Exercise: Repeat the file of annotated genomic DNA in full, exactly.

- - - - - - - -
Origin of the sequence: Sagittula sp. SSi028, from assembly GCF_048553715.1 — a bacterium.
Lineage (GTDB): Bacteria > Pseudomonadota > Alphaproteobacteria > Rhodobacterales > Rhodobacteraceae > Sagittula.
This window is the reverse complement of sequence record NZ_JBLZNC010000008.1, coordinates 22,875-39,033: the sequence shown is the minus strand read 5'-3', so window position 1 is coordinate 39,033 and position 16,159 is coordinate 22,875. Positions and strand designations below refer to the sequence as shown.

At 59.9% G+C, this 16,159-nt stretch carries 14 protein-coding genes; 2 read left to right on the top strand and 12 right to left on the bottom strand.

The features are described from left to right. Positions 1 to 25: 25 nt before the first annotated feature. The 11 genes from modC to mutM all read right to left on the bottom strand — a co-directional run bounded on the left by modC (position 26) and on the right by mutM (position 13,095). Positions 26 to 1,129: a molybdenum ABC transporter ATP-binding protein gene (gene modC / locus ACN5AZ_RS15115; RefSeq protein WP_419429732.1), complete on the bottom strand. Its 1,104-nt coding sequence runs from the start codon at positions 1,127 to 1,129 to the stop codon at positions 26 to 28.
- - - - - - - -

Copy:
Origin of the sequence: Sagittula sp. SSi028, from assembly GCF_048553715.1 — a bacterium.
Lineage (GTDB): Bacteria > Pseudomonadota > Alphaproteobacteria > Rhodobacterales > Rhodobacteraceae > Sagittula.
This window is the reverse complement of sequence record NZ_JBLZNC010000008.1, coordinates 22,875-39,033: the sequence shown is the minus strand read 5'-3', so window position 1 is coordinate 39,033 and position 16,159 is coordinate 22,875. Positions and strand designations below refer to the sequence as shown.

At 59.9% G+C, this 16,159-nt stretch carries 14 protein-coding genes; 2 read left to right on the top strand and 12 right to left on the bottom strand.

The features are described from left to right. Positions 1 to 25: 25 nt before the first annotated feature. The 11 genes from modC to mutM all read right to left on the bottom strand — a co-directional run bounded on the left by modC (position 26) and on the right by mutM (position 13,095). Positions 26 to 1,129: a molybdenum ABC transporter ATP-binding protein gene (gene modC / locus ACN5AZ_RS15115; RefSeq protein WP_419429732.1), complete on the bottom strand. Its 1,104-nt coding sequence runs from the start codon at positions 1,127 to 1,129 to the stop codon at positions 26 to 28.